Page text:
(d) baking each drill bit for one-half hour at about 450 F.; and

(e) baking each drill bit for one hour at 300 F.

In the paper drilling machine in which the drill bits are used, cuttings can be removed by means of a vacuum device. Such vacuum device is known in the art. Such vacuum device, removing a maximum of 700 cubic feet per minute, is thought to improve drill bit performance because such vacuum can have a cooling effect on the drill bit.

In the paper drilling machine, silicone spray also can be sprayed on the drill bits when they are retracted from the material being drilled. The silicone sprayed in this way typically can have a composition which can include petroleum naphtha, and typically is sprayed as a fine mist.

The results of tests involving drill bits which had been subjected to various treatments, and used in certain various ways, are set out in FIG. 1 and FIG. 2. In FIG. 1, the test results for the following drill bits are set forth:

(a) the first category of drill bit is described as “plain”, as described above as “plain tool steel”, was used as a reference;

(b) the second category of drill bit is described as “FT”, meaning drill bits which have been subjected to a “flame tipped” treatment;

(c) the third category of drill bit is described as “TEF”, and comprises drill bits treated with Emralon, but not subjected to deep cryogenic treatment;

(d) the fourth category of drill bit is described as “TN”, referring to drill bits which have been treated with titanium nitride;

(e) the fifth category of drill bit is described as “CR”, and comprises drill bits subjected to deep cryogenic treatment, but not coated with Emralon. The results of a number of tests are set out in FIG. 1; and

(f) the sixth category of drill bit is described as “Plain (Silicone spray)”, and refers to drill bits comprised of “plain” tool steel (as described above) and sprayed with a silicone spray, as described above.

As can be seen from FIG. 1, the drill bits which had been coated with Emralon 305™ performed far better than those drill bits which had not been so treated. All of the drill bits referred to in Table 1 has been used until failure. The drill bit which had been coated with Emralon 305™ and used with a vacuum had failed after only 15,000 strokes.

Because of the test results described in FIG. 1, certain combinations of some of the treatments referred to in FIG. 1 were tested. The results of these further tests are set out in FIG. 2.

The only drill bit referred to in FIG. 2 which was not tested until failure was a drill bit which had been subjected to deep cryogenic treatment and coated with Emralon 305™, and which was used with a vacuum. After that drill bit completed 50,000 strokes, its testing was stopped.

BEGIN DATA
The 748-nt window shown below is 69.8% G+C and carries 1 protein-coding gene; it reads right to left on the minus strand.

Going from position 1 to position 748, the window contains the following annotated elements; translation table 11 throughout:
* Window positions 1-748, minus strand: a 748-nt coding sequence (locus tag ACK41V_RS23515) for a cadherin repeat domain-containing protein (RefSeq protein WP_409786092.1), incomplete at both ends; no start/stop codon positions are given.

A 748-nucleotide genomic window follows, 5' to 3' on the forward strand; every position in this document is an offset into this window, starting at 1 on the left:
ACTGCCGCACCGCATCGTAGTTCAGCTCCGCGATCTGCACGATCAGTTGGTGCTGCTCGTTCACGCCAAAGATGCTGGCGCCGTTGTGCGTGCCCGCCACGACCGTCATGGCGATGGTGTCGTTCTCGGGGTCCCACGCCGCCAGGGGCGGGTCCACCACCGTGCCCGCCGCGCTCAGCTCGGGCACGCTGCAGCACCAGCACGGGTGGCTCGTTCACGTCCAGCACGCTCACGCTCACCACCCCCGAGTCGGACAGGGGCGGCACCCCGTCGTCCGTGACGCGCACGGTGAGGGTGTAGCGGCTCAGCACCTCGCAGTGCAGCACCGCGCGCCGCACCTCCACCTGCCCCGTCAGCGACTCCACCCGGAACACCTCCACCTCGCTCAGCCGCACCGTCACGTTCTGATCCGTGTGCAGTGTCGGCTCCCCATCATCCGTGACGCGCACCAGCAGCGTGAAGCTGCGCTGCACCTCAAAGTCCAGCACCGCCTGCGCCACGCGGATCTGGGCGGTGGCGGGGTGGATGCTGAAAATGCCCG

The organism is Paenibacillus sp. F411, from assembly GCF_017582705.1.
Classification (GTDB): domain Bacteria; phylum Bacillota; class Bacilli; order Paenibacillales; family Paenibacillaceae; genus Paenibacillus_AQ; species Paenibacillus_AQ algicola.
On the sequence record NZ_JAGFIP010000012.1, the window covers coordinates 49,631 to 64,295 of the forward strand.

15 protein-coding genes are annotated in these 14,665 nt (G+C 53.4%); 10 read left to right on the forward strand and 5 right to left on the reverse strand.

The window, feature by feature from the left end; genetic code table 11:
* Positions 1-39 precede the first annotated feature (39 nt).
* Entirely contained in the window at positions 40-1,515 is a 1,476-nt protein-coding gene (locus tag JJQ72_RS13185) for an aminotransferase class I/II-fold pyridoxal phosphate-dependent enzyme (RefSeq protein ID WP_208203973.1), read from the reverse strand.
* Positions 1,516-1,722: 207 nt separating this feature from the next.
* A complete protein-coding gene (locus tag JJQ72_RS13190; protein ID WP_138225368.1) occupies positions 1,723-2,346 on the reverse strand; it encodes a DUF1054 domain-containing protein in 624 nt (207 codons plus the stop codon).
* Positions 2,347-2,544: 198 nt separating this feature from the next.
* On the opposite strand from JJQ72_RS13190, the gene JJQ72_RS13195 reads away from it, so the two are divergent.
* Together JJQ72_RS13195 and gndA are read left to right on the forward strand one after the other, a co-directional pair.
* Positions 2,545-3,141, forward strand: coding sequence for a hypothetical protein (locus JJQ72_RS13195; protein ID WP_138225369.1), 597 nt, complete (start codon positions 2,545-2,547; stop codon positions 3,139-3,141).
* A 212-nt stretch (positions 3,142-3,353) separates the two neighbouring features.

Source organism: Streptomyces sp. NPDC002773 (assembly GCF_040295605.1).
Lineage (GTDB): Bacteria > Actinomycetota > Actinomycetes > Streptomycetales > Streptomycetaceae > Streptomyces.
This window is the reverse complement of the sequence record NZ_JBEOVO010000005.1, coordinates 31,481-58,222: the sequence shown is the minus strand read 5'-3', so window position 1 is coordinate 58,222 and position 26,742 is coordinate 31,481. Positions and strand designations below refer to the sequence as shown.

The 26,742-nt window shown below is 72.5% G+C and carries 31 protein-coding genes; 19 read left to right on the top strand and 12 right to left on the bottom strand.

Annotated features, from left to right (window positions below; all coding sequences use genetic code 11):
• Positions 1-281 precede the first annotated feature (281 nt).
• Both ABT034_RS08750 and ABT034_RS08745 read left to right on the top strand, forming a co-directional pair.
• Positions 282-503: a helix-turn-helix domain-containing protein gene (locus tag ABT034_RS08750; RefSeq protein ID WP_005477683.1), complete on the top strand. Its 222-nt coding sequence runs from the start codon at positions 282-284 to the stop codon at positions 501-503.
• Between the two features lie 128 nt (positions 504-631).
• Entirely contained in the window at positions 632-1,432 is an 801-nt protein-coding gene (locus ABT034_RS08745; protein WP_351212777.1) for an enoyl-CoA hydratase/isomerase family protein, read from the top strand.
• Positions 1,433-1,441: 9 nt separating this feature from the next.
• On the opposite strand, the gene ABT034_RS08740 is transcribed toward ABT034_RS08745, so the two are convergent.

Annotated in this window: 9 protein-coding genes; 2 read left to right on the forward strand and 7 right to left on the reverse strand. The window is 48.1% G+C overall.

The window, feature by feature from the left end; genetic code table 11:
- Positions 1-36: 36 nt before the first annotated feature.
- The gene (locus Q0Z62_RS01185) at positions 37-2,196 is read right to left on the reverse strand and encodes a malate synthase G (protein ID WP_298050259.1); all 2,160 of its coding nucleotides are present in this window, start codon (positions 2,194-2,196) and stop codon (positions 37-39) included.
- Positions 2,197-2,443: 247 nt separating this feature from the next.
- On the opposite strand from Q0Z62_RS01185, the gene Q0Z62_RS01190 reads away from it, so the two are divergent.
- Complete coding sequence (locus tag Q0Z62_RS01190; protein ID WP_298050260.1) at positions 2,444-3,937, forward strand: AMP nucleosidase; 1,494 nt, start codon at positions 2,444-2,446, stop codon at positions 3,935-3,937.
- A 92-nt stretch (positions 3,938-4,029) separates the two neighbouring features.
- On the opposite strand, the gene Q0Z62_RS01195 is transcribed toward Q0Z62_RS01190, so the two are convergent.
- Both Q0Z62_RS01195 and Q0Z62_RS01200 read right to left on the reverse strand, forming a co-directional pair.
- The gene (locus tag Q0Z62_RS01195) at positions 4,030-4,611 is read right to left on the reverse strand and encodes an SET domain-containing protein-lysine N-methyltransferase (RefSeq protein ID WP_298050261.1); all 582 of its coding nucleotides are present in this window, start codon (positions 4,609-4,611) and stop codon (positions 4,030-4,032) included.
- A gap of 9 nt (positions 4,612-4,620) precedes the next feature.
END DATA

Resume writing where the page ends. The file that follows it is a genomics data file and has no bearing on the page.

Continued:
The combination of deep cryogenic treatment of a drill bit and an Emralon 305™ coating, therefore appears to have resulted in the drill bit lasting for a surprisingly large number of strokes, when used with a vacuum. Such increased performance was not anticipated in light of the test results described in FIG. 1.

It will be apparent that, while presently preferred embodiments of the present invention are described herein, variations and modifications will occur to those skilled in the art and should not be considered as departing from the spirit of the invention.

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Referenced by
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US7500813Jan 31, 2006Mar 10, 2009Esselte Business BvbaPunching and binding system and elements thereof
US7628103May 20, 2005Dec 8, 2009EsseltePunching and binding systems and elements thereof
US7665943Dec 6, 2005Feb 23, 2010Esselte Business BvbaPunching and binding system and elements thereof
US7748941Feb 5, 2009Jul 6, 2010Esselte Business BvbaPunching and binding system and elements thereof
US8388774Jul 26, 2010Mar 5, 2013Daniel Martin WatsonMultiwave thermal processes to improve metallurgical characteristics
Classifications
U.S. Classification76/108.1
International ClassificationC21D6/04, C21D9/22, B26F1/16
Cooperative ClassificationC21D9/22, C21D6/04, B26F1/16
European ClassificationC21D9/22, B26F1/16, C21D6/04
Legal Events
DateCodeEventDescription
Jan 30, 2007FPExpired due to failure to pay maintenance fee
Effective date: 20061203
Dec 4, 2006LAPSLapse for failure to pay maintenance fees
Jun 21, 2006REMIMaintenance fee reminder mailed
Aug 17, 2004ASAssignment
Owner name: L&M ENGINEERING CO., FLORIDA
Free format text: ASSIGNMENT OF ASSIGNORS INTEREST;ASSIGNOR:DEXTER-LAWSON MANUFACTURING INC.;REEL/FRAME:015065/0712
Effective date: 20030930
Owner name: L&M ENGINEERING CO. 111 INDUSTRIAL BLVD.PENSACOLA,
Free format text: ASSIGNMENT OF ASSIGNORS INTEREST;ASSIGNOR:DEXTER-LAWSON MANUFACTURING INC. /AR;REEL/FRAME:015065/0712
Owner name: L&M ENGINEERING CO. 111 INDUSTRIAL BLVD.PENSACOLA,
Free format text: ASSIGNMENT OF ASSIGNORS INTEREST;ASSIGNOR:DEXTER-LAWSON MANUFACTURING INC. /AR;REEL/FRAME:015065/0712
Effective date: 20030930
Oct 13, 2000ASAssignment
Owner name: DEXTER-LAWSON MANUFACTURING INC., CANADA
Free format text: ASSIGNMENT OF ASSIGNORS INTEREST;ASSIGNOR:KOEGLER, WILLIAM A.;REEL/FRAME:011283/0782
Effective date: 20001013
Owner name: DEXTER-LAWSON MANUFACTURING INC. 156 SHELDON DRIVE
Owner name: DEXTER-LAWSON MANUFACTURING INC. 156 SHELDON DRIVE
Free format text: ASSIGNMENT OF ASSIGNORS INTEREST;ASSIGNOR:KOEGLER, WILLIAM A.;REEL/FRAME:011283/0782
Effective date: 20001013